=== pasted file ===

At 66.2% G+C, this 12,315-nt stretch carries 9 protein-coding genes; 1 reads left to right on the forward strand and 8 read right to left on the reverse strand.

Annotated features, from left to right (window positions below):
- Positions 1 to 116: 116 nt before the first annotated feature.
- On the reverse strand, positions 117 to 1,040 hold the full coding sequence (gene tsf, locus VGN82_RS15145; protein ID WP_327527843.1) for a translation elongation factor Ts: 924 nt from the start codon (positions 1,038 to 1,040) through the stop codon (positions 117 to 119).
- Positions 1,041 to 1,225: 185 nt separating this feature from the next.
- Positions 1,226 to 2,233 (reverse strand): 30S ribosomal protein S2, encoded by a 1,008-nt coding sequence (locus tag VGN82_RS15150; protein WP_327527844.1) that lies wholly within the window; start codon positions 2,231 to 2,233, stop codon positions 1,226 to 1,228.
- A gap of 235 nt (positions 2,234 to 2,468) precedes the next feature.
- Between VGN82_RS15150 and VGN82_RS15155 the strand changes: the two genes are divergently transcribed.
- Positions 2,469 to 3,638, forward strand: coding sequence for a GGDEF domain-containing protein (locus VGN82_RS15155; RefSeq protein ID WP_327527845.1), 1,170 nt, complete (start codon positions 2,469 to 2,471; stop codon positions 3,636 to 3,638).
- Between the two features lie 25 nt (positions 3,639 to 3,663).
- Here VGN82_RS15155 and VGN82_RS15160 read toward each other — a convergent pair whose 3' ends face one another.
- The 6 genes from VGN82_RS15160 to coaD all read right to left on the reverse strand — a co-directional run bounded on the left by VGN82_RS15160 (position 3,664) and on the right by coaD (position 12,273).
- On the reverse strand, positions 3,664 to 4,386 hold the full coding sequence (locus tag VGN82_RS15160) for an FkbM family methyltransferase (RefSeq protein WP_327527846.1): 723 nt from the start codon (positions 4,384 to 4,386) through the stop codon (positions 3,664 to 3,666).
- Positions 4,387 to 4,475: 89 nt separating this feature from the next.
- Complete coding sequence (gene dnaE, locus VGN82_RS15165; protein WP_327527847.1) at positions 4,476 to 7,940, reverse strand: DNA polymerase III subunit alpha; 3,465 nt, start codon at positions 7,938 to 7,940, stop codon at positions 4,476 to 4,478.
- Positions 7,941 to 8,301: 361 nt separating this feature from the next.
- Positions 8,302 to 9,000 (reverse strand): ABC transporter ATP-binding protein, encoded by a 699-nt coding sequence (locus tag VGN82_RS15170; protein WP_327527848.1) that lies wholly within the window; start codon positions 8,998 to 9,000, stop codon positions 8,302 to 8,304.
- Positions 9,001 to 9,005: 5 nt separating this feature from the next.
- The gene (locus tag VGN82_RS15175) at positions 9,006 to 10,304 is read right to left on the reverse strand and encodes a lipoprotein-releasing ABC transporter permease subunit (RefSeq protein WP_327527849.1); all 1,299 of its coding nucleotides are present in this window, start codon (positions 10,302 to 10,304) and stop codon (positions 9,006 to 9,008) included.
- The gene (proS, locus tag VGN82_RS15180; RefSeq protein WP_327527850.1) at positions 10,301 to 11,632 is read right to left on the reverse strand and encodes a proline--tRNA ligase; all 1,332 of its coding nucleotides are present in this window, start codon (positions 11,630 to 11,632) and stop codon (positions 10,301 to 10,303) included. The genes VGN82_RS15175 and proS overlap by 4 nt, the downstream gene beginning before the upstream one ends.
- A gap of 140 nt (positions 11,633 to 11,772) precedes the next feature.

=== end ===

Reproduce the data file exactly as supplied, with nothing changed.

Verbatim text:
At 66.2% G+C, this 12,315-nt stretch carries 9 protein-coding genes; 1 reads left to right on the forward strand and 8 read right to left on the reverse strand.

Annotated features, from left to right (window positions below):
- Positions 1 to 116: 116 nt before the first annotated feature.
- On the reverse strand, positions 117 to 1,040 hold the full coding sequence (gene tsf, locus VGN82_RS15145; protein ID WP_327527843.1) for a translation elongation factor Ts: 924 nt from the start codon (positions 1,038 to 1,040) through the stop codon (positions 117 to 119).
- Positions 1,041 to 1,225: 185 nt separating this feature from the next.
- Positions 1,226 to 2,233 (reverse strand): 30S ribosomal protein S2, encoded by a 1,008-nt coding sequence (locus tag VGN82_RS15150; protein WP_327527844.1) that lies wholly within the window; start codon positions 2,231 to 2,233, stop codon positions 1,226 to 1,228.
- A gap of 235 nt (positions 2,234 to 2,468) precedes the next feature.
- Between VGN82_RS15150 and VGN82_RS15155 the strand changes: the two genes are divergently transcribed.
- Positions 2,469 to 3,638, forward strand: coding sequence for a GGDEF domain-containing protein (locus VGN82_RS15155; RefSeq protein ID WP_327527845.1), 1,170 nt, complete (start codon positions 2,469 to 2,471; stop codon positions 3,636 to 3,638).
- Between the two features lie 25 nt (positions 3,639 to 3,663).
- Here VGN82_RS15155 and VGN82_RS15160 read toward each other — a convergent pair whose 3' ends face one another.
- The 6 genes from VGN82_RS15160 to coaD all read right to left on the reverse strand — a co-directional run bounded on the left by VGN82_RS15160 (position 3,664) and on the right by coaD (position 12,273).
- On the reverse strand, positions 3,664 to 4,386 hold the full coding sequence (locus tag VGN82_RS15160) for an FkbM family methyltransferase (RefSeq protein WP_327527846.1): 723 nt from the start codon (positions 4,384 to 4,386) through the stop codon (positions 3,664 to 3,666).
- Positions 4,387 to 4,475: 89 nt separating this feature from the next.
- Complete coding sequence (gene dnaE, locus VGN82_RS15165; protein WP_327527847.1) at positions 4,476 to 7,940, reverse strand: DNA polymerase III subunit alpha; 3,465 nt, start codon at positions 7,938 to 7,940, stop codon at positions 4,476 to 4,478.
- Positions 7,941 to 8,301: 361 nt separating this feature from the next.
- Positions 8,302 to 9,000 (reverse strand): ABC transporter ATP-binding protein, encoded by a 699-nt coding sequence (locus tag VGN82_RS15170; protein WP_327527848.1) that lies wholly within the window; start codon positions 8,998 to 9,000, stop codon positions 8,302 to 8,304.
- Positions 9,001 to 9,005: 5 nt separating this feature from the next.
- The gene (locus tag VGN82_RS15175) at positions 9,006 to 10,304 is read right to left on the reverse strand and encodes a lipoprotein-releasing ABC transporter permease subunit (RefSeq protein WP_327527849.1); all 1,299 of its coding nucleotides are present in this window, start codon (positions 10,302 to 10,304) and stop codon (positions 9,006 to 9,008) included.
- The gene (proS, locus tag VGN82_RS15180; RefSeq protein WP_327527850.1) at positions 10,301 to 11,632 is read right to left on the reverse strand and encodes a proline--tRNA ligase; all 1,332 of its coding nucleotides are present in this window, start codon (positions 11,630 to 11,632) and stop codon (positions 10,301 to 10,303) included. The genes VGN82_RS15175 and proS overlap by 4 nt, the downstream gene beginning before the upstream one ends.
- A gap of 140 nt (positions 11,633 to 11,772) precedes the next feature.